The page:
For quite some time I have considered having laser eye surgery to correct my shortsightedness but back in South Africa, it was obscenely expensive. To my delight, I learned that in Korea, the procedure is quite common, far more advanced and best of all, VERY affordable. So thanks to Aneesa’s affinity for research and deal hunting, we were able to find a reasonably priced and well accredited eye center.
Here is an excerpt from dealiciouskorea.com regarding the center of choice. “Gangnam St. Mary’s Eye Center is helmed by Dr. Heejong Lee and Dr. Sunghwan Kim, who both received their MDs from St. Mary’s hospital, renowned for its best optometry program in Korea. Both doctors have conducted Lasik and Lasek surgery since 1999, accident free. The doctors employ the latest techniques to help correct a broad range of ailments, including nearsightedness, farsightedness, and astigmatism. Most procedures produce 20/20 results or better, reducing the need for glasses or allowing patients to quit their spectacles cold turkey. Gangnam St. Mary’s Eye Center’s treatment includes total care by a doctor and a life time guarantee service in case your eyesight worsens.”
I found this to be an excellent pitch, and made my arrangements to set up a consultation which I went for last weekend. The “pre consultation” as it is referred to, is complimentary, and what it involves is a series of tests where you place your head on fancy optometry machines and have a consultant measure and test everything they need to ascertain whether you are eligible for the procedures, and which procedure would be best for you (more on that later). I had been for a consult of this nature in South Africa; the difference however, was immense. Back in SA, this consult cost an exorbitant amount of money and the test seemed archaic compared to what I had experienced here. That removed any doubt I could have had about getting this surgery in Korea.
Now to get into my experience; upon booking my consult via email, I was immediately made to feel very welcome and important. The woman I am dealing with is Dana Lee. She speaks English very well and is extremely accommodating. However she does seem to be the only person I met there who speaks fluent English. The rest of the employees seem to understand and can communicate the basics, but not much more than that. This isn’t really a problem when you go for your pre consultation because once you arrive; you sit down on one of the fancy couches in the modern, spacious, well lit waiting area and fill out some forms. While I waited I was given a form to read over that explains all the scary stuff about what can go wrong and what risks are involved and basically everything you need to know should the unlikely occur. I must confess I would have rather chosen to be blissfully unaware of the numerous possible risks.
After a few minutes, an optometrist called me into the exam room. This exam room looks like something out of a science fiction movie with all these weird instruments and machines. I couldn’t help but entertain the fantasy that I was a subject being studied for my alien qualities. Getting back to reality, I was quite impressed with how thorough and efficient my “handler” was. There are a series of test you go through in which they basically take measurements of your eyes. None of them are difficult since all you have to do is look at a light or picture and keep your eyes open for a few seconds while they are doing the test.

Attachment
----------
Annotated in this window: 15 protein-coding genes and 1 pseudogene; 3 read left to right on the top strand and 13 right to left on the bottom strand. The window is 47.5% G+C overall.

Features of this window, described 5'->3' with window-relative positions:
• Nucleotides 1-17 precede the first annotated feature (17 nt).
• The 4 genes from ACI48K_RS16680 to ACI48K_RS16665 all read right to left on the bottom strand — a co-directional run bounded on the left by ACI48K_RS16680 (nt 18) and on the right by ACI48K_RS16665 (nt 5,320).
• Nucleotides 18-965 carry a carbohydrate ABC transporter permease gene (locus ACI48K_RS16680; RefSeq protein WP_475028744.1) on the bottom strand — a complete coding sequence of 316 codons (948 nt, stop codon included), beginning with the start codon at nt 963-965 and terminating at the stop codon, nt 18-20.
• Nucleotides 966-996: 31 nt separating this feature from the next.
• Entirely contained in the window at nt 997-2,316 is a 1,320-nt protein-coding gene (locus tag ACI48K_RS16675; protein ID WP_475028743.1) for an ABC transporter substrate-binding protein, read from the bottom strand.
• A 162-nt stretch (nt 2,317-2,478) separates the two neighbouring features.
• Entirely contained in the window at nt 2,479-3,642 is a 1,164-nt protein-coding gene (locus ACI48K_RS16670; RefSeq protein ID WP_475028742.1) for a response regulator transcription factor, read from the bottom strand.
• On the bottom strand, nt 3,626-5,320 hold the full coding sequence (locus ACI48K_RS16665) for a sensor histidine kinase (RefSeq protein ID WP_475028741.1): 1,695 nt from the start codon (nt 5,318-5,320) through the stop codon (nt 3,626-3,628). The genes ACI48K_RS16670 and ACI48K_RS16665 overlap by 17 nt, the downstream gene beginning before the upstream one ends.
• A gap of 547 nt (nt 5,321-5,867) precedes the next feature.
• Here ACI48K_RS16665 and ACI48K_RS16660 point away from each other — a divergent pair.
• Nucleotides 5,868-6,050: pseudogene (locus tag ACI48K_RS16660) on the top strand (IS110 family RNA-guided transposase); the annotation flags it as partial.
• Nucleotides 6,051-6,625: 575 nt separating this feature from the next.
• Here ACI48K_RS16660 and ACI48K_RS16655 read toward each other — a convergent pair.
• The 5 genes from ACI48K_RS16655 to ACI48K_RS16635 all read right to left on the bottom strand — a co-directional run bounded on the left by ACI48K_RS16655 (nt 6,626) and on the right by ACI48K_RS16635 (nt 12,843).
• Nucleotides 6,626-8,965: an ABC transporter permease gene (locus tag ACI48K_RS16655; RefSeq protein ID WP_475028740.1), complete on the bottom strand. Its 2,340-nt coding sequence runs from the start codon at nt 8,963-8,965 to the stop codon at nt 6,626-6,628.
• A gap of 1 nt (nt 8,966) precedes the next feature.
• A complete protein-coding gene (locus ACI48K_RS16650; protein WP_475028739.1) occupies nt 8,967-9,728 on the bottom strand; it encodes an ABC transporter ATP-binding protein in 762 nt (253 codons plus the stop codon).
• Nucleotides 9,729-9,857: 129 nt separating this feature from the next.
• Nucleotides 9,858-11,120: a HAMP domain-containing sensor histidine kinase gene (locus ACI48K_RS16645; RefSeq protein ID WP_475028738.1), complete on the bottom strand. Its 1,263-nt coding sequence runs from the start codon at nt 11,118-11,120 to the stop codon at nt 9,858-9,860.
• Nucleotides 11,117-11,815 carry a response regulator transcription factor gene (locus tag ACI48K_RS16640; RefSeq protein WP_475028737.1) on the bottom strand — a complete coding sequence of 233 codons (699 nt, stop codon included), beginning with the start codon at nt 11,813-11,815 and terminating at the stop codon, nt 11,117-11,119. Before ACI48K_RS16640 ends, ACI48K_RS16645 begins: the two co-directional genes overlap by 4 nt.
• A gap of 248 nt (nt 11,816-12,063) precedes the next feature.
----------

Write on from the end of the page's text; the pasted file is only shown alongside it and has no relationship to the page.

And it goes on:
There were some tests that need a special mention. One is an eye pressure test, where you look at a light, and the machine blows a quick burst of air at your eye… the optometrist does prepare you for it but it is a very foreign feeling that always hits you with a brief shock. The tear test is where the stick a piece of paper of some sort into the outside corner of your bottom eye lid. The test is to gauge your tear production rate. It was very slightly uncomfortable during insertion, but is quite easy to get used to once it is placed there. After this test I got a standard eye test as per the process. It is then on to the most interesting part of the testing. You get this eye drop put in your eyes which are meant to numb the eyeball. Your “handler” then takes a pen shaped contraption, connected to another machine and places it on the eye to test something I didn’t fully understand most likely because I was in awe of the whole concept of having this “pen” on my eye and I could see it, but couldn’t feel anything… almost like putting a pen tip on a camera lens as you are about to take a picture. You then get one more eye drop; this miracle drop dilates your pupils and makes the world seem brighter and almost surreal 😀 although its purpose is for a final check by the head doctor later on.
Soon after the tests were complete, I was called into a consultation room to discuss my results and my options with Dana and after that, with the head doctor. I was advised to consider the LASEK procedure since the thickness of my cornea would prevent me from being eligible for LASIK. For a quick description on the procedure, click HERE.
So after years of anticipation, tests and consultations in two countries, and just over half a paycheck, I am due to have my LASEK eye surgery on Saturday, July 21, 2012.
Stay tuned for post op updates next week (the operation will be this Saturday!).
Directions to St. Mary’s Eye Center:
St. Mary’s Eye Center is situated in Gangnam, Seoul. To get to it by subway is fairly easy. Simply take the subway on line 2, the green line. Leave Gangnam station through exit 10. Walk straight for about 100m. Your landmark to look out for would be “The Body Shop” on your left. You will continue past the body shop on to the next building, which is called the Dae Dong building and has a Woori bank. Enter the building and take the elevator to the 5th floor… you have reached your destination.